Are there foods good for mental health?

Barbara F. Watson

World Mental Health Day - food and mood

Today (Monday 10th October) is World Mental Health Day, a key time to think about nutrition for mental health, so lets talk about “food n mood”. All of us will have met someone who suffers from poor mental health – whether we know it or not. It is a complex topic, with no silver bullet, but I believe a big part in finding an answer to mental health questions is your diet. Eating a healthy, balanced, diet goes a long way to improving mood. We all need a few healthy habits for mental health, and food should be on your list. To use one of the many mental health slogans and phrases: good food is good mood.

Of course, diet is just one piece of this mental health puzzle, and having a care plan for mental health (which may involve medication, therapy, definitely good sleep patterns and movement) is important. As a Dietitian and Pilates instructor, food and exercise are my thing and I feel passionate about everyone enjoying a healthy, balanced and nutritious, diet along with moving their body in a way that brings joy.

FIRSTLY….If you are suffering from poor mental health, please, please do seek help, there should be no stigma attached to this. Here in the UK your GP is the first port of call and they can help as well as refer you onto other teams. You can also contact Mental Health Matters or visit Every Mind Matters for advice and support. Although you can’t always see mental health problems they are no less important than physical health problems and help should be sought.

What about nutrients for mental health?

So how can diet help? And what about key nutrients for mental health?

Before we look at what it is, let’s have a think about what it is not. There is a surplus of information and views, particularly on the internet and social media, that can often be misleading, incorrect, and even quite harmful to mental health. Calorie-counting, fad diets, cutting out food groups entirely or labeling as “bad”, is not helpful (check out this blog on the downsides of diet and mental health for more). It’s not about focusing on weight-loss, but rather looking to have an all round healthy life-style and diet.

There is lots of evidence you can read up on about the emerging about the impact of diet on mood and plenty of great advice on how to help manage your mood with food. Also if you are a health care professional I have written a whole module on this topic for the Culinary Medicine Course.

Summed up the effects of a poor diet on mental health include:

  • skipping meals (especially breakfast) can lead to low blood sugar which leaves you feeling tired and weak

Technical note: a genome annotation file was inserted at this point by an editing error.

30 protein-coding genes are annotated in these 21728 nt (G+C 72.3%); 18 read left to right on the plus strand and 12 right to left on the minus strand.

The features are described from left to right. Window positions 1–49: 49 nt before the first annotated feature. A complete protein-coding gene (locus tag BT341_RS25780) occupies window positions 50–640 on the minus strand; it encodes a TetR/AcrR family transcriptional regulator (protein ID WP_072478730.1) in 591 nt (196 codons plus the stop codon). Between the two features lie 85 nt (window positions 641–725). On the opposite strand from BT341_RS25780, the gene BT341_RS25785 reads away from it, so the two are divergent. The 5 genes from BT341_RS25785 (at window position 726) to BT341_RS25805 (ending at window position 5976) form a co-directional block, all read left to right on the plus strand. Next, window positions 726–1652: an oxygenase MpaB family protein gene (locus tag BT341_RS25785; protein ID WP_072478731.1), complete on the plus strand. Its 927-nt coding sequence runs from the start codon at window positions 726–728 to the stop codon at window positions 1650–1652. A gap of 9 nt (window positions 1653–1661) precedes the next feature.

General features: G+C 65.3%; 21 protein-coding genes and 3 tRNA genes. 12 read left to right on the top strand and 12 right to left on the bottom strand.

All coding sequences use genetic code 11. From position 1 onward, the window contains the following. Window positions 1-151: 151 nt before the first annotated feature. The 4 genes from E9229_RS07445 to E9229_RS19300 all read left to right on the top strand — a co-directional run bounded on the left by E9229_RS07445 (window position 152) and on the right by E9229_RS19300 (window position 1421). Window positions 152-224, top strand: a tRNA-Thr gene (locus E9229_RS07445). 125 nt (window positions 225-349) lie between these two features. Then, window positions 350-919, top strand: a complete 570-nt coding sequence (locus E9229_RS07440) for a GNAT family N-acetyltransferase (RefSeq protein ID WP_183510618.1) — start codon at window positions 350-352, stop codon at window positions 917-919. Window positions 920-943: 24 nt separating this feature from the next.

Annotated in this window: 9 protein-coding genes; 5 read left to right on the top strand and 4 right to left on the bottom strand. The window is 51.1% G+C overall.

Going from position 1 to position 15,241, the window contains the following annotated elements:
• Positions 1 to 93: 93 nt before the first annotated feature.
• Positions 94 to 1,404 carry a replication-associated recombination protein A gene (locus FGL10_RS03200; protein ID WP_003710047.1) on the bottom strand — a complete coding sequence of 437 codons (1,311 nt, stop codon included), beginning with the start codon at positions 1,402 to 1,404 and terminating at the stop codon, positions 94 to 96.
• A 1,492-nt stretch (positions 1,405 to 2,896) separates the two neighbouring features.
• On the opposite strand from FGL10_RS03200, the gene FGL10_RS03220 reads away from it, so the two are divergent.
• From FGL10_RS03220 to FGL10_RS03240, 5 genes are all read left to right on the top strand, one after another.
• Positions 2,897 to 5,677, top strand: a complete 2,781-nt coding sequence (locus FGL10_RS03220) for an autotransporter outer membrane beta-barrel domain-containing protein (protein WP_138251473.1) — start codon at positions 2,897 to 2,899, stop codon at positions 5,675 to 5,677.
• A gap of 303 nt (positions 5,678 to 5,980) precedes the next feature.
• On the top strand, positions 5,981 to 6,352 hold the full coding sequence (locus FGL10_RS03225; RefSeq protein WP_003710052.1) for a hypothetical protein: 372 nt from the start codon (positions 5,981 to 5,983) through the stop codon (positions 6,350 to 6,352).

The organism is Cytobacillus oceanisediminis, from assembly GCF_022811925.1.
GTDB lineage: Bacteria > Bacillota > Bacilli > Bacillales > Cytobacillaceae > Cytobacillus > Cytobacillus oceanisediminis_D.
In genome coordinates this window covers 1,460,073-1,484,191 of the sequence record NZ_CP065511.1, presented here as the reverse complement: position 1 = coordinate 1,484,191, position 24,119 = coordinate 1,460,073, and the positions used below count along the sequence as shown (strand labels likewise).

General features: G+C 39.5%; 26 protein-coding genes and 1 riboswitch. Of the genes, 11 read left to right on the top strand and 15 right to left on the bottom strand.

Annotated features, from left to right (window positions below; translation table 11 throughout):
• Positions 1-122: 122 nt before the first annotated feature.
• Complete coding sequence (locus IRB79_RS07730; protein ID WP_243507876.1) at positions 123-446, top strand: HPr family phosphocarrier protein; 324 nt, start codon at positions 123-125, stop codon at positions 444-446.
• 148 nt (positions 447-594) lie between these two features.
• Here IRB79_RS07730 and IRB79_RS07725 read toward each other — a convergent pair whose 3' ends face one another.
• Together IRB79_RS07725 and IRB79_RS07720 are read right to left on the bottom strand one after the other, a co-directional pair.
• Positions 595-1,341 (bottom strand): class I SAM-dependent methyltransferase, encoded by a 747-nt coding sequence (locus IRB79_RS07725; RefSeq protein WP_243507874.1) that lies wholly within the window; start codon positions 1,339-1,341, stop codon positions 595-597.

• reducing variety in your diet makes it more difficult to ensure you get all the essential vitamins and minerals which can lead to decreased energy and a lower mood
  • consuming too much refined carbohydrates (e.g. white bread, pastries) causes blood sugars to rise and fall quickly, leading to low energy and irritability
  • diets high in refined sugars are harmful to the brain, worsening insulin regulation and even to worsening of mood disorders such as depression

Foods for mental health:

On the other hand, eating a good diet protects against these negative effects. Well researched diets such as the Mediterranean or Japanese diet have been shown to decrease the risk of depression by 25-35%. These diets are typically high in vegetables, fruit, wholegrains and fish whilst lower amounts of lean meats and dairy. You can read more about the Mediterranean diet in my book “the DASH diet”. They also omit most of the ultra-processed or highly refined foods and sugars that tend to be so popular in “Western” diets. These “culturally traditional” diets are great for maintaining a healthy gut microbiome, which is linked to serotonin levels which helps regulate sleep, appetite, mood and pain inhibition.

So, to help lift your mood through food, try these tips:

  • eat regularly and choose foods that release energy slowly (pasta, rice, oats, wholegrain cereals and breads, buts and seeds)
  • stay hydrated (water is best as it doesn’t contain caffeine or sugars)
  • eat plenty of fibre
  • get enough protein rich foods (meat, fish, eggs, beans, pulses, tofu, dairy, nuts, seeds)
  • reduce/manage caffeine (aim for no more than 3-4 cups of caffeinated drinks a day)
  • eat brain and heart healthy fats (oily fish, eggs, lentils and beans, soya, nuts and seeds)
  • get your minimum of 5-a-day fruit and vegtables (for those micronutrients and fibre)

Top nutrients to eat for mental health include:

  • Omega 3’s in oily fish, walnuts, chia seeds
  • B vitamins in wholegrain foods
  • Vitamin D best taken as a supplement but also in milk, free range meat and wild salmon
  • Spices for the benefits of anti-oxidants
  • Protein for the amino acids to help with serotonin levels

For depression, specifically, researchers were able to make a list of foods that have clinical evidence for helping. For more information on this you can see my blogpost here.

World Mental Health Day - food and mood, healthy diet

What all this shows it that diet is totally an important factor in maintaining good mental health. We should all be striving for a healthy lifestyle and diet so as to have the healthiest bodies and minds that we can. So eat those greens, those good fats, wholegrains and drink that water. Focus on adding in more nutritious foods and combine it with movement you enjoy and relaxation and sleep time too. Not only will your gut thank you, your mind will too!

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